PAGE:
BIRD GUIDING AROUND OSLO

Wednesday, 12 October 2016

Multiple Hawkies


If I was writing this post two or three years ago I would have been talking about orgasms, ecstatic highs and my addiction to Hawkie. Now though as the years have passed I find that Hawkie, to be perfectly honest, no longer hits the mark in the way that it used to and I think I may need something a bit stronger.

Hawk Owls are a nomadic species (even though some guide books give a different impression) and follow the fluctuating populations of rodents across Scandinavia and Russia. When rodent populations crash in the area where the owls have bred then they flee that area and search for other areas where there is food. They can travel very long distances and many turn up on the coast or on islands (e.g Værøy). This autumn has seen a significant invasion of Hawk Owls into Southern Norway. 1984/5 is spoken about as the big year with 30 reports in Oslo and Akershus and within my time 2012/13 was a good year with closer to 40 reports in OA. In between these invasions the species is very scarce and in some years, for example 2011 is not seen at all in OA.

It is looking like this year may be an even larger invasion year although it is clear that only a fraction of birds are ever reported and observer effort makes a difference. So far there have been around 20 reports and the frequency is increasing and given that in 2012/13 it was only in November when significant numbers arrived there could be many more to come. None of the birds seems to have settled down yet either which may be a sign that there is not so much food in our parts either and the birds are just moving through.

After finding a bird on Saturday I thought I would put in a focused effort to day and drive a route that would take me through forest and farmland in Aurskog-Høland. My theory was that there would be more birds in the forest as there was not any snow to drive them out into farmland. My sightings did not bear this out but the theory may still hold water as to be honest the chances of finding Hawk Owl whilst driving along a forest road are a lot less than when driving through farmland when one can scan much larger areas. I ended up finding three birds all of which were new and this equals my best self-found day from 2012 when Rune and I had three in Østfold. Three different birds is not a record though as on one very memorable day in  Jan 2013 I had 5!!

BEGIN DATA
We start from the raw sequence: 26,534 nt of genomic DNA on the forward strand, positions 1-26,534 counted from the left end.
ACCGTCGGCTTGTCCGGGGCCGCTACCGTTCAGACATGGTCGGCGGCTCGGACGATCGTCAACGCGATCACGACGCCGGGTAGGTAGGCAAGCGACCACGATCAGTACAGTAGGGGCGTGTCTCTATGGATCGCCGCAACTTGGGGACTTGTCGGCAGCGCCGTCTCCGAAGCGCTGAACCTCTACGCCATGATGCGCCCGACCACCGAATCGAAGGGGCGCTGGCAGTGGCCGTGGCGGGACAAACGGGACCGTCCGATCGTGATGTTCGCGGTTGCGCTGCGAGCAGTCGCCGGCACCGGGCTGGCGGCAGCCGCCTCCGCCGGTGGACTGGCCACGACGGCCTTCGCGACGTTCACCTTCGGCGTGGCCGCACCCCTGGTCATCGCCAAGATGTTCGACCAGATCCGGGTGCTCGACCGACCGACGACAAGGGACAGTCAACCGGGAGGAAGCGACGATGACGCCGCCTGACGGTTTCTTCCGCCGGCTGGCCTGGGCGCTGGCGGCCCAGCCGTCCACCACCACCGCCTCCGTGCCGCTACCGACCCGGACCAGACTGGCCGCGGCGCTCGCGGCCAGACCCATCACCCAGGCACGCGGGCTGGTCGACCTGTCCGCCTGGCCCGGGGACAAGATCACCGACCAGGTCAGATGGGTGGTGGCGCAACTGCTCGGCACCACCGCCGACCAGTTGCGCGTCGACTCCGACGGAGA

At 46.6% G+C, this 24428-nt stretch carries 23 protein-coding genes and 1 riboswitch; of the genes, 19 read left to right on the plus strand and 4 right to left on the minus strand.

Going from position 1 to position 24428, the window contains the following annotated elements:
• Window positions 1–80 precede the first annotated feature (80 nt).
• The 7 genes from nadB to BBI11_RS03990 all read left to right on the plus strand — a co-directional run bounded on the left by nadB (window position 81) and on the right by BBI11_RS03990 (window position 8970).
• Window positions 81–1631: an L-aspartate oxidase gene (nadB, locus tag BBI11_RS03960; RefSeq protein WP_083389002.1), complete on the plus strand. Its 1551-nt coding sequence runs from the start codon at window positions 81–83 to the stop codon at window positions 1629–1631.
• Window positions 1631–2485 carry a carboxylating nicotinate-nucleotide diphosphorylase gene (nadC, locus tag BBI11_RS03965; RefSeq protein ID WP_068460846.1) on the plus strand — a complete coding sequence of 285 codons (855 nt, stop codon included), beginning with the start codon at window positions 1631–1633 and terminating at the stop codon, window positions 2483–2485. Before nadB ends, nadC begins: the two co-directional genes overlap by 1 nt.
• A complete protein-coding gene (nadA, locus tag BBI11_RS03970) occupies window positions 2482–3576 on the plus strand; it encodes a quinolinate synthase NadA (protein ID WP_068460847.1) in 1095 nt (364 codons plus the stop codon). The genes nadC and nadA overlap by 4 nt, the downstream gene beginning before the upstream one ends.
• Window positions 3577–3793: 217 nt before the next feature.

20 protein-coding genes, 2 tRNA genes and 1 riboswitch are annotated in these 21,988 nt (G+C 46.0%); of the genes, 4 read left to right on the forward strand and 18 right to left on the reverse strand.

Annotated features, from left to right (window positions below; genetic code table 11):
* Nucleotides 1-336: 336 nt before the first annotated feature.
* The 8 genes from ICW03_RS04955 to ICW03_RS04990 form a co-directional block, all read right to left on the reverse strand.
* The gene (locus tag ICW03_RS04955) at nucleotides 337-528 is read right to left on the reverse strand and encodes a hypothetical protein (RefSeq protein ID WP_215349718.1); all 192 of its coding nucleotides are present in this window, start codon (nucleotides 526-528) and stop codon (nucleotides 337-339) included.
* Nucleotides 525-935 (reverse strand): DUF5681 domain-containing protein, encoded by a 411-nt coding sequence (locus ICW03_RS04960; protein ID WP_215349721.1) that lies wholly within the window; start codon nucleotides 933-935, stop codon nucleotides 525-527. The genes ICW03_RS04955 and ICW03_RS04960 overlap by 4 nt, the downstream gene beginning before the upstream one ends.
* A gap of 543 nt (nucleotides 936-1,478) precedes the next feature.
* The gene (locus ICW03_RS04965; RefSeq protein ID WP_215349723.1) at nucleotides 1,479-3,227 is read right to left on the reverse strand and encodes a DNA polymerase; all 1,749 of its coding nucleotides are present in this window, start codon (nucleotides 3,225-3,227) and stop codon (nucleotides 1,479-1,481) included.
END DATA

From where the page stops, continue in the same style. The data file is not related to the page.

Today I had one bird in forest and two in farmland. The forest bird was close to a house and some fields in the forest and the two farmland birds actually perched up on houses and were actively looking for food in the gardens! This must be a sign that food is hard to come by and I don’t suspect these birds to be seen again in the same places. Other than Hawkie I had four Great Grey Shrikes which is up there amongst my better day counts.

I visited Hærsetesjøen where I had thousands of geese on Saturday but today there were only just over a hundred Greylag. Not too far away though (as the goose flies) at Hemnesjøen there were many hundred Greylags and amongst them 6 Taiga Beans. Raptors were in short supply today although a Kestrel on a tree top did try to fool me into thinking it was Hawkie.
The most photogenic of the Hawk Owls which was perched right above the road


look at those claws



it first flew to a nearby chimney

and then on to a fence in the back garden where it plunged unsuccessfully for something in the grass

the day's first Hawkie in the forest

and the day's last - wish that was my house
6 Taiga Beans (sædgås) with Greylags

the closest of four Great Grey Shrikes (varsler) today


fake Hawkie - a Kestrel (tårnfalk)

Mistle Thrushes (duetrost)

Shoveler (skjeand) - there were still 14 at Merkja

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